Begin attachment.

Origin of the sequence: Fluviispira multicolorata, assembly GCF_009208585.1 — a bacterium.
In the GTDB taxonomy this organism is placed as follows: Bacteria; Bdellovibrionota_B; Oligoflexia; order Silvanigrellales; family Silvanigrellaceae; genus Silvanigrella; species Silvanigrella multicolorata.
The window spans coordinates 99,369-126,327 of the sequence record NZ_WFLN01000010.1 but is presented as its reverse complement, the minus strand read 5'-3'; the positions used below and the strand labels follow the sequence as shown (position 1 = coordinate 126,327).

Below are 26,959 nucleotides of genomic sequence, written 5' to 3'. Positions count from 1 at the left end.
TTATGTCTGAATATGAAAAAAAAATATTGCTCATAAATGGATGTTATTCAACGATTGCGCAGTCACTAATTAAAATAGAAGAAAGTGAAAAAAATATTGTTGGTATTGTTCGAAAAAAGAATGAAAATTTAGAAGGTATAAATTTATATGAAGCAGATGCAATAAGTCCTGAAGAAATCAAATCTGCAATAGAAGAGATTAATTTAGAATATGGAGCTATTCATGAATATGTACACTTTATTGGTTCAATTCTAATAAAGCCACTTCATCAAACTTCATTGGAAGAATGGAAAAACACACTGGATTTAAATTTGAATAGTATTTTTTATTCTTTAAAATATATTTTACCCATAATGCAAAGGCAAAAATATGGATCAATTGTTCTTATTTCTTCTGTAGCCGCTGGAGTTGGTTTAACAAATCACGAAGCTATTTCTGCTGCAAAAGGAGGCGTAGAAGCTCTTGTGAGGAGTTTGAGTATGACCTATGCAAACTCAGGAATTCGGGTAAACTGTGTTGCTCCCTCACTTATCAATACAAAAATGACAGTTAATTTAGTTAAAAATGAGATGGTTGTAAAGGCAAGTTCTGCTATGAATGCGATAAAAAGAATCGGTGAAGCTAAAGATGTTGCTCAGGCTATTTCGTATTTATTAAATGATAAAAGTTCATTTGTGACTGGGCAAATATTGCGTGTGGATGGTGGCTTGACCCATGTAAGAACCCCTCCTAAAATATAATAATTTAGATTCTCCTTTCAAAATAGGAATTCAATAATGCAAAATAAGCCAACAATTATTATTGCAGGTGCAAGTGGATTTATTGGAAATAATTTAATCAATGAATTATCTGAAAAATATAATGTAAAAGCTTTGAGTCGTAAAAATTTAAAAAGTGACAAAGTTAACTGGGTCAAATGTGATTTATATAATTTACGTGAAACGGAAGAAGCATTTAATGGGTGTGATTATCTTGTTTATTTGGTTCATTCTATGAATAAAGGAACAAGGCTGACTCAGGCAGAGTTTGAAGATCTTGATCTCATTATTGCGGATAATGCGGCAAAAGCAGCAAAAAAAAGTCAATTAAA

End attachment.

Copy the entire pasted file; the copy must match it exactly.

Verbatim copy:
Origin of the sequence: Fluviispira multicolorata, assembly GCF_009208585.1 — a bacterium.
In the GTDB taxonomy this organism is placed as follows: Bacteria; Bdellovibrionota_B; Oligoflexia; order Silvanigrellales; family Silvanigrellaceae; genus Silvanigrella; species Silvanigrella multicolorata.
The window spans coordinates 99,369-126,327 of the sequence record NZ_WFLN01000010.1 but is presented as its reverse complement, the minus strand read 5'-3'; the positions used below and the strand labels follow the sequence as shown (position 1 = coordinate 126,327).

Below are 26,959 nucleotides of genomic sequence, written 5' to 3'. Positions count from 1 at the left end.
TTATGTCTGAATATGAAAAAAAAATATTGCTCATAAATGGATGTTATTCAACGATTGCGCAGTCACTAATTAAAATAGAAGAAAGTGAAAAAAATATTGTTGGTATTGTTCGAAAAAAGAATGAAAATTTAGAAGGTATAAATTTATATGAAGCAGATGCAATAAGTCCTGAAGAAATCAAATCTGCAATAGAAGAGATTAATTTAGAATATGGAGCTATTCATGAATATGTACACTTTATTGGTTCAATTCTAATAAAGCCACTTCATCAAACTTCATTGGAAGAATGGAAAAACACACTGGATTTAAATTTGAATAGTATTTTTTATTCTTTAAAATATATTTTACCCATAATGCAAAGGCAAAAATATGGATCAATTGTTCTTATTTCTTCTGTAGCCGCTGGAGTTGGTTTAACAAATCACGAAGCTATTTCTGCTGCAAAAGGAGGCGTAGAAGCTCTTGTGAGGAGTTTGAGTATGACCTATGCAAACTCAGGAATTCGGGTAAACTGTGTTGCTCCCTCACTTATCAATACAAAAATGACAGTTAATTTAGTTAAAAATGAGATGGTTGTAAAGGCAAGTTCTGCTATGAATGCGATAAAAAGAATCGGTGAAGCTAAAGATGTTGCTCAGGCTATTTCGTATTTATTAAATGATAAAAGTTCATTTGTGACTGGGCAAATATTGCGTGTGGATGGTGGCTTGACCCATGTAAGAACCCCTCCTAAAATATAATAATTTAGATTCTCCTTTCAAAATAGGAATTCAATAATGCAAAATAAGCCAACAATTATTATTGCAGGTGCAAGTGGATTTATTGGAAATAATTTAATCAATGAATTATCTGAAAAATATAATGTAAAAGCTTTGAGTCGTAAAAATTTAAAAAGTGACAAAGTTAACTGGGTCAAATGTGATTTATATAATTTACGTGAAACGGAAGAAGCATTTAATGGGTGTGATTATCTTGTTTATTTGGTTCATTCTATGAATAAAGGAACAAGGCTGACTCAGGCAGAGTTTGAAGATCTTGATCTCATTATTGCGGATAATGCGGCAAAAGCAGCAAAAAAAAGTCAATTAAA